Grief is one of those experiences, and it is one that Odell returns to repeatedly in this book. Despite the common tendency to talk about “stages” of grief, the reality of grieving is that it does not follow a linear path or happen according to the boss’s schedule. If we are lucky, we may get a few days off work for bereavement leave, but those may not be the days when we are flattened by the loss. And this applies only to the forms of grief that are socially sanctioned—the death of a parent, a partner, a child. Yet there are other forms of loss that we are simply expected to metabolize in order to keep working. And so we are left to grieve alone, in whatever time we can snatch back from work.

That isolation is dangerous. It not only leaves us vulnerable; it prevents us from seeing the losses that other people have borne in other times and continue to bear. Odell notes that while many today feel beset and confounded by a wave of new crises, for others, those crises arrived long ago. She quotes the Māori climate activist Haylee Koroi, who observes that the climate crisis arrived for her community with colonization, and they have been experiencing the symptoms for generations. And even today, for so many, climate catastrophe is not some looming, amorphous future, but a constant presence.

For Odell, grief has both moral and political implications: “If aliveness means touching and being touched, being in the world, being kept alive—then the scale between living and dead is inescapably social.” To recognize the threats to life and the loss of life is to allow ourselves to be changed by the experience, a transformation that will extend into the time we have left and that will give us a greater sense of our collectivity.

The Covid lockdowns inducted so many of us into grief time, shaking us loose from our normal routines and leaving us, suddenly, with time to contemplate the loss happening all around us. It is not surprising that with this different relationship to time came an equally changed relationship to care, to mutual aid, and the explosive rebellion after George Floyd’s death.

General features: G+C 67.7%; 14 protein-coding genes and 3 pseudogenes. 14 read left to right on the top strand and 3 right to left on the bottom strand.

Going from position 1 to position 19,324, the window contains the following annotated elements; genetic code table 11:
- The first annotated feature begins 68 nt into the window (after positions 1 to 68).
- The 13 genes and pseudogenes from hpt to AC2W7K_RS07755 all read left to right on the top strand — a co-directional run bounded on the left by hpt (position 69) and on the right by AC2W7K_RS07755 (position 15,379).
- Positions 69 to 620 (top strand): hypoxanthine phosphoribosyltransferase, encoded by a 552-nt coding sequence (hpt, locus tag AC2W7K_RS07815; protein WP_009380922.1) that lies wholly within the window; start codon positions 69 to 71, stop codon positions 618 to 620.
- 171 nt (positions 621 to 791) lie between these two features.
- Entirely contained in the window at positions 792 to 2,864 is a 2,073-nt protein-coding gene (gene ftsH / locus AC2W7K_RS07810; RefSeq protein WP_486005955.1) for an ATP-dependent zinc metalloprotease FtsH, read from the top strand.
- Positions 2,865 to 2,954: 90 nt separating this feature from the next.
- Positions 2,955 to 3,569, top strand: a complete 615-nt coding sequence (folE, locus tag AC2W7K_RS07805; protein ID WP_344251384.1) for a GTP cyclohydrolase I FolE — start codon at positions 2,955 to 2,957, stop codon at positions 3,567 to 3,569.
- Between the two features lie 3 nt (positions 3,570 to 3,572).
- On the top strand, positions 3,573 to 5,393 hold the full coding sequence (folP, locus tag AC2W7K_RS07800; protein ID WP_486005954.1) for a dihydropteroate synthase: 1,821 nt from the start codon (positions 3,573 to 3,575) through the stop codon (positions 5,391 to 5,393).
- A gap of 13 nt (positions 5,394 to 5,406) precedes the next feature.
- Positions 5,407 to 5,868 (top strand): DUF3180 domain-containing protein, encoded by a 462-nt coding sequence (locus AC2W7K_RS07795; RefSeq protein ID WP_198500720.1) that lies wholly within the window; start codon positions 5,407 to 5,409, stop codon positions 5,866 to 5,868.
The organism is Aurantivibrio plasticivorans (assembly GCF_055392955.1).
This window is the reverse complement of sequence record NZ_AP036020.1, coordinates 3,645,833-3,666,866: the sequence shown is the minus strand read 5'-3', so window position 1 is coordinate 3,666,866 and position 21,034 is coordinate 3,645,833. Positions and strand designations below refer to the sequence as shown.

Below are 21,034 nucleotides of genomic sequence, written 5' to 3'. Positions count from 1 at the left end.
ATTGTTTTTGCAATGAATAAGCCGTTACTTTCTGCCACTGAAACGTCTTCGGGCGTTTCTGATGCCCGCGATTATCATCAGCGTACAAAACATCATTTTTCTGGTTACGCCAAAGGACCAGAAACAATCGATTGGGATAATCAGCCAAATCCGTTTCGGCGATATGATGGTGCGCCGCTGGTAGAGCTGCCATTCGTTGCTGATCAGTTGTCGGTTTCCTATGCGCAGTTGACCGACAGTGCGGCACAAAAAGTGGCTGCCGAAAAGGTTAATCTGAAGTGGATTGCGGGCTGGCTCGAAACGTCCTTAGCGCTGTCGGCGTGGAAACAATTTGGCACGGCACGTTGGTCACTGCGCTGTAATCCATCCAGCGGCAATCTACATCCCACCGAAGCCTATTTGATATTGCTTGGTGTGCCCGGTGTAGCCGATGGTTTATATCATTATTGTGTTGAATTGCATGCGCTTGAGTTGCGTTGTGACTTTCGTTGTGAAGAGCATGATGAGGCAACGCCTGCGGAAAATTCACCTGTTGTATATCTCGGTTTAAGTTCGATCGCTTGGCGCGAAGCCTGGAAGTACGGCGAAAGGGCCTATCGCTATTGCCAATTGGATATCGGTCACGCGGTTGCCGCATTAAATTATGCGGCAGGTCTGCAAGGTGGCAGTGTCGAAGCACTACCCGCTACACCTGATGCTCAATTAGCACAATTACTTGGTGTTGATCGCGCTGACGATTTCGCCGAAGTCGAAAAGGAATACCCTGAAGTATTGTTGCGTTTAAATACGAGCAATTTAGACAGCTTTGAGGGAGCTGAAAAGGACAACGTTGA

What can we do, then, to resist? Strangely absent from Saving Time are most of the living, breathing, vibrant struggles over time that are happening right now. While she discusses the idea of a shorter work week, the actual organizing for a four-day week, which as I write has led to the trialing of shorter working hours around the globe, is not discussed in the book; nor are the strikes in 2021 at Kellogg, Frito-Lay, and Nabisco, where workers struggled against a constantly expanding workweek. “The worst is when you work a 7-to-7 and they tell you to come back at 3 a.m. on a short turnaround,” said Daniel Osborn, a Kellogg worker and the president of the local union, speaking to a Rolling Stone reporter. “You work 20, 30 days in a row and you don’t know where work and your life ends and begins.” The fair scheduling laws passed in the Bay Area, though closer to home for Odell, also go unmentioned. She gestures toward the importance of unions, observing that a union is, in essence, a social organism for making change that begins with the most basic act of communication. Despite this understanding of the value of worker organizing, examples of such organizing in her book are few.

Saving Time’s imagined reader, as with so many of the books about work that Odell criticizes, seems to be the office worker, the “achievement subject” who aims for a “dream job.” At one point, she admonishes these white-collar workers to see themselves, ultimately, as workers like all the rest, while at other points she chides them for their privilege. Her decision to tell the story of working time largely through management literature and self-help books, even if she is critiquing these texts, winds up reproducing their middle-class focus. When she discusses women who hire domestic help, she still writes in the voice of the employer and not the employee.

Saving Time also wavers between individual solutions and the awareness that change must be collective. It is a line that How to Do Nothing straddled by pitching itself as a kind of self-help book intended to get us to look past our selves to our interconnectedness, but the new book does not quite succeed at this balancing act. Odell suggests that high achievers could address some of the time crunch they face by “dialing down personal ambition.” Yet when it comes to the workplace, this too is not a solution. The ambitious person did not come up with the idea of working long hours on their own; that expanded workday is the result of power relations as surely as the forced overtime at Kellogg, even if those long hours are less body-breaking spent at a desk.